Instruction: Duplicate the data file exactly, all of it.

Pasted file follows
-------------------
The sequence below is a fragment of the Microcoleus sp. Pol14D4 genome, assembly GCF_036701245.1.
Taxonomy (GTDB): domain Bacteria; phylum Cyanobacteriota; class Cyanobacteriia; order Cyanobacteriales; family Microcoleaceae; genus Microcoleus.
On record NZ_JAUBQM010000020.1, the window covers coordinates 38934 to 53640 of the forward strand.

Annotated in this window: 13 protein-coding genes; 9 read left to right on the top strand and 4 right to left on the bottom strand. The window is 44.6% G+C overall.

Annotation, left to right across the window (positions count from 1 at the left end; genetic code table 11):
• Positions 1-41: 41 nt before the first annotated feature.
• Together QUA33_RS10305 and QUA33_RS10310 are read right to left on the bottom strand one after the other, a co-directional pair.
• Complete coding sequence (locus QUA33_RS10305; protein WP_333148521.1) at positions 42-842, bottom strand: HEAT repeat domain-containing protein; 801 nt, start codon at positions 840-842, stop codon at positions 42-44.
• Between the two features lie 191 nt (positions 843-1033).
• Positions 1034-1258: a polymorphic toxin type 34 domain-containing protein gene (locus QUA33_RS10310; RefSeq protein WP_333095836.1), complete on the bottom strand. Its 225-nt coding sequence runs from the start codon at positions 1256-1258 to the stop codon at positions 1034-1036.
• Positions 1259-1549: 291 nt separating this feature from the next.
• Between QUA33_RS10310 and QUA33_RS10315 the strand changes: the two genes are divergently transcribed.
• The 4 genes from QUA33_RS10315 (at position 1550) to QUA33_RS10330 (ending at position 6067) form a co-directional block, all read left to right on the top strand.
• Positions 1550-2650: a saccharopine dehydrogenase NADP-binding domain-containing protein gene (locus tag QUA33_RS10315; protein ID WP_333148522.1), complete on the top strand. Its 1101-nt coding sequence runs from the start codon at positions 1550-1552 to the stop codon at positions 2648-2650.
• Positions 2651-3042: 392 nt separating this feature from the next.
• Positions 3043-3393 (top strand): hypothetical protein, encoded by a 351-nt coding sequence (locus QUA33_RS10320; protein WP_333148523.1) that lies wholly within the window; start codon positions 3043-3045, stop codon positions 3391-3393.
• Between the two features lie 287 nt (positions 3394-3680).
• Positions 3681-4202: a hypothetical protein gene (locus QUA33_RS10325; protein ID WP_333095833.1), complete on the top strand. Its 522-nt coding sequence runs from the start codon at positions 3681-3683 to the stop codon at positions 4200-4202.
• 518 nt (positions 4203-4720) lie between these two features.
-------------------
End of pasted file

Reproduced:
The sequence below is a fragment of the Microcoleus sp. Pol14D4 genome, assembly GCF_036701245.1.
Taxonomy (GTDB): domain Bacteria; phylum Cyanobacteriota; class Cyanobacteriia; order Cyanobacteriales; family Microcoleaceae; genus Microcoleus.
On record NZ_JAUBQM010000020.1, the window covers coordinates 38934 to 53640 of the forward strand.

Annotated in this window: 13 protein-coding genes; 9 read left to right on the top strand and 4 right to left on the bottom strand. The window is 44.6% G+C overall.

Annotation, left to right across the window (positions count from 1 at the left end; genetic code table 11):
• Positions 1-41: 41 nt before the first annotated feature.
• Together QUA33_RS10305 and QUA33_RS10310 are read right to left on the bottom strand one after the other, a co-directional pair.
• Complete coding sequence (locus QUA33_RS10305; protein WP_333148521.1) at positions 42-842, bottom strand: HEAT repeat domain-containing protein; 801 nt, start codon at positions 840-842, stop codon at positions 42-44.
• Between the two features lie 191 nt (positions 843-1033).
• Positions 1034-1258: a polymorphic toxin type 34 domain-containing protein gene (locus QUA33_RS10310; RefSeq protein WP_333095836.1), complete on the bottom strand. Its 225-nt coding sequence runs from the start codon at positions 1256-1258 to the stop codon at positions 1034-1036.
• Positions 1259-1549: 291 nt separating this feature from the next.
• Between QUA33_RS10310 and QUA33_RS10315 the strand changes: the two genes are divergently transcribed.
• The 4 genes from QUA33_RS10315 (at position 1550) to QUA33_RS10330 (ending at position 6067) form a co-directional block, all read left to right on the top strand.
• Positions 1550-2650: a saccharopine dehydrogenase NADP-binding domain-containing protein gene (locus tag QUA33_RS10315; protein ID WP_333148522.1), complete on the top strand. Its 1101-nt coding sequence runs from the start codon at positions 1550-1552 to the stop codon at positions 2648-2650.
• Positions 2651-3042: 392 nt separating this feature from the next.
• Positions 3043-3393 (top strand): hypothetical protein, encoded by a 351-nt coding sequence (locus QUA33_RS10320; protein WP_333148523.1) that lies wholly within the window; start codon positions 3043-3045, stop codon positions 3391-3393.
• Between the two features lie 287 nt (positions 3394-3680).
• Positions 3681-4202: a hypothetical protein gene (locus QUA33_RS10325; protein ID WP_333095833.1), complete on the top strand. Its 522-nt coding sequence runs from the start codon at positions 3681-3683 to the stop codon at positions 4200-4202.
• 518 nt (positions 4203-4720) lie between these two features.